“We needed a farm store and the McNally’s Bake Shop building was a perfect fit,” Soper said. While the organic farm is the centerpiece of the endeavor, there is another side to the operation—an outlet for the farm’s produce. Soper purchased the McNally Bake Shop building in Emmetsburg, and is converting the upper level to offices for sales and marketing and the development of value-added products like baked goods, cheese, and meat. Soper Farms intends to provide organic products for food stores and restaurants in the immediate area as well as food markets within a four-hour radius. The bakery will continue on the first floor and will expand to include a deli that will offer their fresh produce, beef, and chicken.
As you may have guessed, local farming and local food are an interest of ours, and as we drive across the country, Jay is reading aloud a very engaging book – Ben Hewitt’s, The Town That Food Saved: How One Community Found Vitality in Local Food, published in 2010. It tells the story of a rural, working-class Vermont community -Hardwick, Vermont – that is attempting to blueprint and implement a localized food system. Book reviewer James Glave says it well:
This is what I love about The Town That Food Saved. It celebrates the possible and the necessary, it reveals the wonderful relationships and connections borne of an almost-complete local food system, but doesn’t shy from the enormity and messiness of the task. It reveals the rough outlines of how we might “take back” our food without descending into over-simplified strategies and pat advice about starting community gardens. What’s happening in Hardwick is less a conscious movement, and more a set of historical precedents embraced by a handful of eccentrics that happen to line up in the same direction. It’s an almost accidental critical mass, flailing its way forward.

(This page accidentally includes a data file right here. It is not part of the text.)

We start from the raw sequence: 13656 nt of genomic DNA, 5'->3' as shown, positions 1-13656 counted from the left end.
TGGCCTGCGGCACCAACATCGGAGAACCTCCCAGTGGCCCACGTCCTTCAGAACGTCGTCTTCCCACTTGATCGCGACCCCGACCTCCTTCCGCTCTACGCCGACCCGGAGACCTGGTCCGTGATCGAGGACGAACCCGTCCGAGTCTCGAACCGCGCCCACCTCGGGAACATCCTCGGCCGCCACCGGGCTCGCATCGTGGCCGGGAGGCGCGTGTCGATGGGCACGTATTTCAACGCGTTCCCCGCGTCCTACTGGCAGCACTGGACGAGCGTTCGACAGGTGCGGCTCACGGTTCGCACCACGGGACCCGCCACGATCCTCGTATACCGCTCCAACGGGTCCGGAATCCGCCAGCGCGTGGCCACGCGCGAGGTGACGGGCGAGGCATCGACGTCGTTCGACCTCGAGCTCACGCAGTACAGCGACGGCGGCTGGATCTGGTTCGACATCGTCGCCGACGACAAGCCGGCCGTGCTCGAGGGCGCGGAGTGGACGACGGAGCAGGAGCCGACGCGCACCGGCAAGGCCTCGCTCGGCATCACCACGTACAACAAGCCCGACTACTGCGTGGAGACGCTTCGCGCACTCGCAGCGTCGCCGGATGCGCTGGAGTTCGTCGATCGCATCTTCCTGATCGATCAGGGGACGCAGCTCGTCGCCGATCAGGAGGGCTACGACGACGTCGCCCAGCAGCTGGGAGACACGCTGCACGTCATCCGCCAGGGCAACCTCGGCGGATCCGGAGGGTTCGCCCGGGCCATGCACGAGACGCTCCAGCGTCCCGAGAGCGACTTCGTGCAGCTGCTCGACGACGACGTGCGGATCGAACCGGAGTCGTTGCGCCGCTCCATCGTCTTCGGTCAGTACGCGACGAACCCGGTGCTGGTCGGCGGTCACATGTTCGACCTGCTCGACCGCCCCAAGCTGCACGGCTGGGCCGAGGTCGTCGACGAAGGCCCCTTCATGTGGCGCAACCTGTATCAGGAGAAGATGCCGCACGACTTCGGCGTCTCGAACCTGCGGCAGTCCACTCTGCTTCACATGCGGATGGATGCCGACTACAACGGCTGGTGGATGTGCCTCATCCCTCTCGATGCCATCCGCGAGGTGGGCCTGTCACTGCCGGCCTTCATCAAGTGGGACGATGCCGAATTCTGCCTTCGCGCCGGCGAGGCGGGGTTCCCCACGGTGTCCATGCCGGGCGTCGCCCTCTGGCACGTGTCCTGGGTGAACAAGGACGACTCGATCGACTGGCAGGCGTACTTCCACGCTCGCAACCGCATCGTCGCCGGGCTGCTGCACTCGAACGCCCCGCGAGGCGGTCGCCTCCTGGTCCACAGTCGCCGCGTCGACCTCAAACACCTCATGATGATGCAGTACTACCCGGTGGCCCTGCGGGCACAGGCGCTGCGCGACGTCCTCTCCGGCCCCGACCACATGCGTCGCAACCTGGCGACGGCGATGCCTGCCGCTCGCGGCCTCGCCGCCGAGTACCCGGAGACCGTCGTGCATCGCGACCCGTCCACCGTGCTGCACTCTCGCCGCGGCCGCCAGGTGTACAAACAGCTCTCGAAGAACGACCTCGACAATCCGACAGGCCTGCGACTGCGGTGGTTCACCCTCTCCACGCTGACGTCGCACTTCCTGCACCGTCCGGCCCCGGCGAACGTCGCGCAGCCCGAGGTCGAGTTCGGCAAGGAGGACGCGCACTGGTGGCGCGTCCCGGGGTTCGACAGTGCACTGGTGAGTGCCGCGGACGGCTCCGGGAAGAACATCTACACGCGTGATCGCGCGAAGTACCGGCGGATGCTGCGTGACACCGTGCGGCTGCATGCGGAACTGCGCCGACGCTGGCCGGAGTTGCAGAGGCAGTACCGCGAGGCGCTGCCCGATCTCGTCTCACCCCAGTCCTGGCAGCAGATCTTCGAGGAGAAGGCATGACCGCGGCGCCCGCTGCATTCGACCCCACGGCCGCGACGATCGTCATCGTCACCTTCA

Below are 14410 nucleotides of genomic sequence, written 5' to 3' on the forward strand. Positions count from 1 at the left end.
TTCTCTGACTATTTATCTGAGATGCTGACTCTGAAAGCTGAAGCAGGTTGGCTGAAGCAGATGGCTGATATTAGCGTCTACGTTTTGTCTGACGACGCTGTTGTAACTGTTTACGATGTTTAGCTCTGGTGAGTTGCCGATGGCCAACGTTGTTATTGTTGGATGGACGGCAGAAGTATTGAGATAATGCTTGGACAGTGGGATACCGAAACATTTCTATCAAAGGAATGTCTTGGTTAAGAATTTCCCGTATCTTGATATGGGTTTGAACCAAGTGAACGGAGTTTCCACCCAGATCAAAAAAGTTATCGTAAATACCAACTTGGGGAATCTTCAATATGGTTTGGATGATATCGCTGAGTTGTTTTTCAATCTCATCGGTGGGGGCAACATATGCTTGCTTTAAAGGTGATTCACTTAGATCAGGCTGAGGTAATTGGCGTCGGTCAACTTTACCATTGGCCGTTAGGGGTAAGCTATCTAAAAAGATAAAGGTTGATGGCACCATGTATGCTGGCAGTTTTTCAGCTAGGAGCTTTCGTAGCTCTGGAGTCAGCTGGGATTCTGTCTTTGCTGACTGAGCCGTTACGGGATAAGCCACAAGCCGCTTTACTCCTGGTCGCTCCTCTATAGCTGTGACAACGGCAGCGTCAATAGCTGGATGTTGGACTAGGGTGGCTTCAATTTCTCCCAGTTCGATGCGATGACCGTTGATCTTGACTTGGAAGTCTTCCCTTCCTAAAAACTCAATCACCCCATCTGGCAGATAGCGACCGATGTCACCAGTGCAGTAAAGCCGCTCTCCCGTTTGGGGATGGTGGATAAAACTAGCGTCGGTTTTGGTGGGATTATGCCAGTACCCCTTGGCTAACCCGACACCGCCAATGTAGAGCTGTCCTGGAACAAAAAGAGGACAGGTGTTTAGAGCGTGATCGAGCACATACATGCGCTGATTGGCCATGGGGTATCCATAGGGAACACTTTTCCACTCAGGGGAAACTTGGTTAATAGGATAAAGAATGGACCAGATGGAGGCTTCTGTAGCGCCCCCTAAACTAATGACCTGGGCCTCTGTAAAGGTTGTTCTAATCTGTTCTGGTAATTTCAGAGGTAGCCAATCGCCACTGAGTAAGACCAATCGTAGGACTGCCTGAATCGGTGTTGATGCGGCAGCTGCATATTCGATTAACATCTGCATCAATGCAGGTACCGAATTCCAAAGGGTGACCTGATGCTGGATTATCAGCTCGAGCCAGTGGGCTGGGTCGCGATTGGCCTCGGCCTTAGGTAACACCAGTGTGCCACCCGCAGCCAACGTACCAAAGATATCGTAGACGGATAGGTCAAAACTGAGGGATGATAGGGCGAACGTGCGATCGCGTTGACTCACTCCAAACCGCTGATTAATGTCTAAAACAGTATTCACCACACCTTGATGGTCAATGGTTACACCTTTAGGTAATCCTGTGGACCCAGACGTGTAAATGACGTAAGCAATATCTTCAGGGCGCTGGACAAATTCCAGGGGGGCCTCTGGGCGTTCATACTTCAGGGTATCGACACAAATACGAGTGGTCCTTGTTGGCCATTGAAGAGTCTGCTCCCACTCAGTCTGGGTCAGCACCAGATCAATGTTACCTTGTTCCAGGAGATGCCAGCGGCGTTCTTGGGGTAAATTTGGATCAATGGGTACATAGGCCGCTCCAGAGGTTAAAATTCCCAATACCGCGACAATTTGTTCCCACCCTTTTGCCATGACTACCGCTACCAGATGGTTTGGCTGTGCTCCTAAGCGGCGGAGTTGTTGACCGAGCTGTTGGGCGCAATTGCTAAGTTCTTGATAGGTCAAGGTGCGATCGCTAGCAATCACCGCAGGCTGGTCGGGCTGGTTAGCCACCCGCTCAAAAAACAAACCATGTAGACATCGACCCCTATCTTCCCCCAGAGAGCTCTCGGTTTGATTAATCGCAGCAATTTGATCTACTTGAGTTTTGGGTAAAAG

Hewitt has written a second book – Making Supper Safe – here he exposes the vulnerabilities inherent to the US food industry, where the majority of our processing facilities are inspected only once every seven years, and where government agencies lack the necessary resources to act on early warning signs. The most dangerous aspect of our food system isn’t just its potential to make us acutely ill, but the ever expanding distance between us and our sources of nourishment. Hewitt introduces a vibrant cast of characters and revolutionaries who are reinventing how we grow, process, package, distribute, and protect our food, and even how we protect ourselves.
Ben and his family live in a self-built, solar-powered house in Cabot, Vermont, and operate a 40-acre livestock, vegetable, and berry farm. Check out his blog about life on the farm: Ben Hewitt – The Future’s in the Dirt.
Writing about Ben’s books reminds me of the Andy Couturier book: A Different Kind of Luxury: Japanese Lessons in Simple Living and Inner Abundance, which tells 11 peoples journeys. Artists, philosophers, and farmers who reside deep in the mountains of rural Japan living simply yet surrounded by the luxuries of nature, art, contemplation, healthy food, and an abundance of time. Read my post Japan – Lessons in Simple Living for more details.